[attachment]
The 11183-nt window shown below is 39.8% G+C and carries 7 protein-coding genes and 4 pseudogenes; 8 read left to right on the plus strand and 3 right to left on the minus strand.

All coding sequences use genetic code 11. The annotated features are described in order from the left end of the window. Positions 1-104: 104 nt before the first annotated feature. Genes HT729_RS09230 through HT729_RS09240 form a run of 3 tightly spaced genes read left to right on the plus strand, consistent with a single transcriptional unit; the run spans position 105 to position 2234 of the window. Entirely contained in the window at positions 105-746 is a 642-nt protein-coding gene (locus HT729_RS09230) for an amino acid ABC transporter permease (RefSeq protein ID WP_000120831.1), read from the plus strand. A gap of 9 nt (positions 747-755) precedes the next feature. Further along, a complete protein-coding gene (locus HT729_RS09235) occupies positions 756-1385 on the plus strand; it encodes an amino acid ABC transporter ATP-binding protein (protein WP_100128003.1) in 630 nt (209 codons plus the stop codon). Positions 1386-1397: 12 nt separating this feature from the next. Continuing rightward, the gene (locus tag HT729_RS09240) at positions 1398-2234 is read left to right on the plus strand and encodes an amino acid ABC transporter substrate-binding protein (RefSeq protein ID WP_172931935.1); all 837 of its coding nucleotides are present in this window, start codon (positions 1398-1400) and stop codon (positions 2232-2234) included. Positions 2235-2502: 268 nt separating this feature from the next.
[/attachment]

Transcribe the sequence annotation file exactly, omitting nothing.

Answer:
The 11183-nt window shown below is 39.8% G+C and carries 7 protein-coding genes and 4 pseudogenes; 8 read left to right on the plus strand and 3 right to left on the minus strand.

All coding sequences use genetic code 11. The annotated features are described in order from the left end of the window. Positions 1-104: 104 nt before the first annotated feature. Genes HT729_RS09230 through HT729_RS09240 form a run of 3 tightly spaced genes read left to right on the plus strand, consistent with a single transcriptional unit; the run spans position 105 to position 2234 of the window. Entirely contained in the window at positions 105-746 is a 642-nt protein-coding gene (locus HT729_RS09230) for an amino acid ABC transporter permease (RefSeq protein ID WP_000120831.1), read from the plus strand. A gap of 9 nt (positions 747-755) precedes the next feature. Further along, a complete protein-coding gene (locus HT729_RS09235) occupies positions 756-1385 on the plus strand; it encodes an amino acid ABC transporter ATP-binding protein (protein WP_100128003.1) in 630 nt (209 codons plus the stop codon). Positions 1386-1397: 12 nt separating this feature from the next. Continuing rightward, the gene (locus tag HT729_RS09240) at positions 1398-2234 is read left to right on the plus strand and encodes an amino acid ABC transporter substrate-binding protein (RefSeq protein ID WP_172931935.1); all 837 of its coding nucleotides are present in this window, start codon (positions 1398-1400) and stop codon (positions 2232-2234) included. Positions 2235-2502: 268 nt separating this feature from the next.